Tanya Villanueva. Shadow Work on Assets, Liabilities & Net Worth. 2020. Graphite and digital drawing on paper, pp. 150 - 151. Image courtesy of the artist.

Community building, artist-run spaces

C I think that’s fascinating. If you’re going into art, you’ll invariably be a freelancer. It’s great you mentioned communities, too, Con, as I’m tempted to ask. There are a lot of connecting threads — though with some salient differences — to artist-run spaces. As far as my knowledge goes, not many of these spaces are known to be sustainable. Did it occur to you that FREE-Lances is similar in that regard? That you’re forming communities, hashing out identities, putting out a platform for people to speak, and maybe eventually put out creative output that they would otherwise not be able to do?


RL This publication initiative is quite serious on the fact that we don’t want to hold on to it as if we’re the founders. It’s something to be taken on by others as a kind of relay. Seriously, if Cartellino or if another group of people want to take on editorial, the design, then so be it, and we will be here to support. We’re losing the idea of competition in freelancing. I mean, regardless of people, whatever we say, the sector is real because there are actual things at stake. Also, the reality is that there are only a few jobs, only a few grants. But we are quite serious that it’s a medium, in which if Shifting Realities in Indonesia wanted to take it on for the next issue, let it be taken on. I say that because I think — and maybe Con could reinforce me on this — we’ve learned our lessons from artist-run spaces. Collectivity, single-handedly — or two or three people — running a space, it has proven to be not sustainable, and not just sustainability in terms of finances; it may also prove to be not sustainable in terms of relationships!

So these are the realities. It’s not just the physical reality of sustaining artist-run spaces or an initiative. The precarity is very real and visceral. It takes a toll on your body. It takes a toll on your mind. Your relationships. At least for me, may assumption ako that we can call a spade a spade in terms of these spaces. My point, as pointed out in the essay of Riksa, is the idea of land-ownership and the capacity to be able to rent a house. I mean, ‘di naman mahal mag-rent sa Jogja compared to Berlin, but still, not a lot of people can afford a place to be an art space.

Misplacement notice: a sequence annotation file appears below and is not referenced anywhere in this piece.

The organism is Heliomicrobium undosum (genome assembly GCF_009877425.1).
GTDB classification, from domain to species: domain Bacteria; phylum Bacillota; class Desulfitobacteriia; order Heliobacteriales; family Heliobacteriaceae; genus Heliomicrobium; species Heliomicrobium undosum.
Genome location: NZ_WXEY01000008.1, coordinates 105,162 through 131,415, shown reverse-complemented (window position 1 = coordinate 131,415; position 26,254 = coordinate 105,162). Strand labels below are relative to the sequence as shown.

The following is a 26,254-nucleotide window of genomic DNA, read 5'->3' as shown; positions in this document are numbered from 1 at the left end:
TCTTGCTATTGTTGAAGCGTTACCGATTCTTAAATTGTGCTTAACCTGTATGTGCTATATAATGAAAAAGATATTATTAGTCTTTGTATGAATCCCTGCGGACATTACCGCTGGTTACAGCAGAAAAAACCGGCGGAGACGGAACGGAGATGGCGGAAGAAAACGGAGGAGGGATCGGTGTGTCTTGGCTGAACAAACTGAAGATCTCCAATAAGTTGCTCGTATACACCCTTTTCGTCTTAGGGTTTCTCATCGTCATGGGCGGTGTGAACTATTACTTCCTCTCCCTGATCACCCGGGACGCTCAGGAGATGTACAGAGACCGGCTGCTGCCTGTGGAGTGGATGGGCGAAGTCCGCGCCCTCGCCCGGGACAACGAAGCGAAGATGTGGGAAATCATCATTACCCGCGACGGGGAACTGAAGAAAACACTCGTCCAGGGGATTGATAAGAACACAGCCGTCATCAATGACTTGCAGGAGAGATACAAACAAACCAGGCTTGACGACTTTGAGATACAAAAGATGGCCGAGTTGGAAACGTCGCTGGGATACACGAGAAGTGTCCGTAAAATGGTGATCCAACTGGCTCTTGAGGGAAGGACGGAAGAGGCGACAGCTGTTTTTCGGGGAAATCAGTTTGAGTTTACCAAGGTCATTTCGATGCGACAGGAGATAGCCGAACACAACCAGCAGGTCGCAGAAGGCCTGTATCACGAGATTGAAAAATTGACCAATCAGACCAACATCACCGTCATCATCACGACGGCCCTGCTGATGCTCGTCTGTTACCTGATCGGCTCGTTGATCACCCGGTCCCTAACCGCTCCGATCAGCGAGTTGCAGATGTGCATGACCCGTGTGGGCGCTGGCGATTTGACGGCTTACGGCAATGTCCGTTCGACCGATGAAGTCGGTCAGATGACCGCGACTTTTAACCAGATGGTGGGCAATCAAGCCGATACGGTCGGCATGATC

We have to take communities seriously. That’s one thing. At the same time, we need to get out of certain assumptions of what community is and what communities look like, and how communities are formed. Because these assumptions, these myths, at a certain point, they crumble. And you see through it, after the damage. So, it’s more of a question of how do we get into a room na may equitable position tayo, regardless kung saan tayo nanggaling? And the assumption is, art should be that space where there’s that equity, kahit sino ka man, diba? But the reality is not. So, I think, mas ganun sana. As pointed out in Riksa’s essay, hindi equal ‘yung pagpasok sa room ng participation. The landowner still has the upper hand.


CC Maganda rin ‘yung conversation kasi roon kay Meta Moeng7 sa Cambodia, kasi siya naman ‘yung landlord, in a way — dahil siya ‘yung nag-provide ng rent ng space. But ang interesting doon sa twist of the story is nag-close ‘yung space niya. Kasi hindi na nagwo-work ‘yung energy. May mga ganung factors. At the same time, ito rin ‘yung parang common sa aming tatlo. This is a curatorial gesture, it’s not an exhibition, but it’s a product of that. Of thinking and moving. And for me, artist-run spaces are those types din, kung baga. Same strand of thinking, it’s just that nasi-shift kasi ‘yung terrain, at naiba ‘yung need. At tsaka, natututo ka rin sa history, natututo ka sa mga mistakes ng iba. So, para sa akin, tama naman is Renan. Let’s call a spade a spade. The artist-run space has its own form and terms of management. Pero maganda rin to acknowledge, gaya rin sa sinabi ni Agni, art managers are produkto rin ng mga ganung klaseng institutions, and we learn from those. Karamihan din sa amin, at some point, na-involve sa artist-run space, collectives, initiatives, galing din kami sa mga ganun. So, to acknowledge the history of art management through those types of spaces and platforms, but at the same time, veering away from ‘yung form na iyon. Kasi, naiba na ‘yung mundo eh. What is space, ‘di ba?

1 Renan Laru-an. “‘You Don’t Understand What We Did.’ On diversity, joy, and uniqueness in arts management: a conversation with Kris Yoshie and Miki Nozaki,” pp. 6 – 7, 20 – 25, 50 – 53, 66 – 67, via internal hyperlinks.  

2 Taufik Darwis. “How to Become a Freelancer in the Contemporary Performing Arts?” pp. 54 – 65.

3 Riksa Afiaty. “Curricular Changes,” pp. 121 – 133.

4 Theodora Agni. “Arts Management, the art history of shifting realities: a conversation with Theodora Agni,” pp. 110 – 115.

5 Tanya Villanueva. Shadow Work on Assets, Liabilities, & Net Worth, 2020, graphite and digital drawing on paper, pp. 146 – 153 (full spread images).

6 Kanade Yagi. Full Equipment of a Freelancer. 2020, pp. 68 – 109.

7 Meta Moeng. “Invisible Turns to be Visible,” pp. 116 – 119.